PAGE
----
Fast Pace of Change
Raising livestock these days, compared to 10 to 15 years ago, is pretty complicated given all the rapid change. Every time you pick up a livestock publication someone is telling you what you need to do to stay profitable. The good part is that most of those people are right and we all need to pay attention in order to stay in business.
But, don’t you wish we all had a couple of months to catch our breath? It’s been a tough winter for a lot of people here in Wyoming, some say the worst since the early 80s. We may find out why we have all of those ditches around the place that haven’t run water for some time. For some it is almost calving and lambing time, which is renewing enthusiasm across the countryside.
For some, the numerous options in raising livestock are a pain in the rear. Most of us, myself included, see them as opportunity. A lamb used to be white-faced or black-faced, a calf was black, red or whatever color and a colt was sound or crippled. Today color doesn’t matter as much as labels like “natural,” “organic” or the “plain Jane.” Some want us to write down around when it was born and put a numbered tag in its ear or attach a computer chip that will be its name as long as it lives.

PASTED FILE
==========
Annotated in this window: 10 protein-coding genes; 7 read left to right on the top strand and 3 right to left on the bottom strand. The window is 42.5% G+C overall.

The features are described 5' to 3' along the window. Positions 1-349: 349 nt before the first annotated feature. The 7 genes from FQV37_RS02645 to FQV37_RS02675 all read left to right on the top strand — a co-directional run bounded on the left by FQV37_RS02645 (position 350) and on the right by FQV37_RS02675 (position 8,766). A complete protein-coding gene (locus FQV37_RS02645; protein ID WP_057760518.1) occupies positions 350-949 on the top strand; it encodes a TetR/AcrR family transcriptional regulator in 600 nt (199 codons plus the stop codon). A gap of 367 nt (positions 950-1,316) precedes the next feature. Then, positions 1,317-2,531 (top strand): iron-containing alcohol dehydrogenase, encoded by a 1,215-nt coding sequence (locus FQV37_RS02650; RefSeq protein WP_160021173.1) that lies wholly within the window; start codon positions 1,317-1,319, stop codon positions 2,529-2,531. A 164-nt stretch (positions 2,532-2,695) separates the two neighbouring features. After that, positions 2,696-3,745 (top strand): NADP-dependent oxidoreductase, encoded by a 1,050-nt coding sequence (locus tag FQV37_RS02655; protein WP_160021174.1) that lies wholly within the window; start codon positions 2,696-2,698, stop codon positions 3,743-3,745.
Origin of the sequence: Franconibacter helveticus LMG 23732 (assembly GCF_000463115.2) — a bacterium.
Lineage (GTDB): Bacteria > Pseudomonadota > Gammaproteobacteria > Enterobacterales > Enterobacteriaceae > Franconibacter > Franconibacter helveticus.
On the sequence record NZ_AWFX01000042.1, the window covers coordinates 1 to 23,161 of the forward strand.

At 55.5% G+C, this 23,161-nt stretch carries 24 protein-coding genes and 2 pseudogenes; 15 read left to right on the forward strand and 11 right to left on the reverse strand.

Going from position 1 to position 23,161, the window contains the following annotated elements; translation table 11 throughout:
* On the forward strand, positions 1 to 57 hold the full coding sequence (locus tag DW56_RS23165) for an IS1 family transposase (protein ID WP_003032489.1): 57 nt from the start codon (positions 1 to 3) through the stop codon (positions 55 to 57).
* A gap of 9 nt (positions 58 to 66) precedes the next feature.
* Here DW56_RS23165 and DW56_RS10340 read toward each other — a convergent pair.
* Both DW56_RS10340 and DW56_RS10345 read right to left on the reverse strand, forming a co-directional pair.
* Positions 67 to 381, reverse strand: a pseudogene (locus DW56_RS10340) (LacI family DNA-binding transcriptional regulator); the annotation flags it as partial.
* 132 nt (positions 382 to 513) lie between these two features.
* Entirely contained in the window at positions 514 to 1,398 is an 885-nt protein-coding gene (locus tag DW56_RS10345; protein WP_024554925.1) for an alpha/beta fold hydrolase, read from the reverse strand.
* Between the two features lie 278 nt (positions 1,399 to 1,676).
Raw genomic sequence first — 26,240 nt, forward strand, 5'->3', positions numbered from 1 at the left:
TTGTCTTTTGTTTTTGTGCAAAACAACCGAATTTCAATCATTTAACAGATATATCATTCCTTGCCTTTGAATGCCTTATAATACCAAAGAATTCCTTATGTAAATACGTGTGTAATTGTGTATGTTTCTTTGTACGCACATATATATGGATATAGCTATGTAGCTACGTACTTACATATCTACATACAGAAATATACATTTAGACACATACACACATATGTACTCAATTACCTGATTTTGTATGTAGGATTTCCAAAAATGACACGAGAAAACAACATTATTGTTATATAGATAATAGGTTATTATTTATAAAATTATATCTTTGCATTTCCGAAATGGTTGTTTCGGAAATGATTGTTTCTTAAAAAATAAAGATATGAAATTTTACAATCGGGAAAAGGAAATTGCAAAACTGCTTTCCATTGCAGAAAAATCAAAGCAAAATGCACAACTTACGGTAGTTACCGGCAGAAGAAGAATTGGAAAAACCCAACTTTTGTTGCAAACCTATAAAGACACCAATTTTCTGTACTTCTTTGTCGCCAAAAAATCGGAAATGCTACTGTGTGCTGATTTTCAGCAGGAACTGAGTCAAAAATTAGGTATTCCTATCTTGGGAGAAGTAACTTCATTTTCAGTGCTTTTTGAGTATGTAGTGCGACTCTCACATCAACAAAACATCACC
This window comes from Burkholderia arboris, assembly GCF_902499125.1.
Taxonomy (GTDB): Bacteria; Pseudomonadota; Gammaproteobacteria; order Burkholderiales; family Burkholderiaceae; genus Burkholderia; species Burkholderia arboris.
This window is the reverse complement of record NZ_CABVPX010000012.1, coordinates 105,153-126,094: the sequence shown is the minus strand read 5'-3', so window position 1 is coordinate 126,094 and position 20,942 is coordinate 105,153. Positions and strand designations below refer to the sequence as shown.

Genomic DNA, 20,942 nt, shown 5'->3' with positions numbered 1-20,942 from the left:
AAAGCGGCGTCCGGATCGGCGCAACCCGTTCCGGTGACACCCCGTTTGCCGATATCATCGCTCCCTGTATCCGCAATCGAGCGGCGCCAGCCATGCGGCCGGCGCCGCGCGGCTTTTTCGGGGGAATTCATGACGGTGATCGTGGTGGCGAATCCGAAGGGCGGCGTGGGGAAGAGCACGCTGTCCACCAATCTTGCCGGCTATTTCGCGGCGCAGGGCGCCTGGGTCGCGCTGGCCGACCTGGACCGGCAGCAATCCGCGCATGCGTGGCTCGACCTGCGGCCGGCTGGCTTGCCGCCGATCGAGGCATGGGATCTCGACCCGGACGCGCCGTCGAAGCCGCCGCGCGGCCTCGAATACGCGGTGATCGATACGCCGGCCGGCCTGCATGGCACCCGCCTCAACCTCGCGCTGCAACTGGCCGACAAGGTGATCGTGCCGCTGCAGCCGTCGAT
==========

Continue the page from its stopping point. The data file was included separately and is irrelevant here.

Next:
Some marketers like Wal-Mart and McDonalds want their products raised on environmentally friendly and non-abusive farms and ranches. We have to prove we operate that way. I’m thinking about changing my ranch name to The Happy Ranch or Hand-in-Hand Land and Cattle Company. That ought to make my products worth more, hadn’t it?
I need to change the name of Muddy Creek to Clear Creek and Stinking Creek to Rose Creek while I’m at it. It’s hard to market with draws and ridges that carry abusive names. Who would want to buy a calf that was raised on Stinking Creek?
We can all joke about it, but as long as the decisions regarding our lands and livestock are ours to make, it is an opportunity. The changes of the last years have provided us more options for more dollars even though it’s costing a lot more to raise livestock. Who would have thought we could sell the wind we all cuss and that selling something with a “natural” label would make you feel good.
I’m not sure someone in New York City eating a natural steak from a black or red cow knows what it is all about, but they believe the advertisement that tells them it is good. Advertising and telling our story is as important as it ever has been and the public wants to hear what we have to say.
This high corn and feed issue has really got us scratching our heads, but be thankful our livestock eat grass, too. If we were raising chickens or fish, where grain is the single feed source, we’d be in a real pickle. Corn prices are hurting us, but they shouldn’t put us out of business if we keep our eyes on opportunity.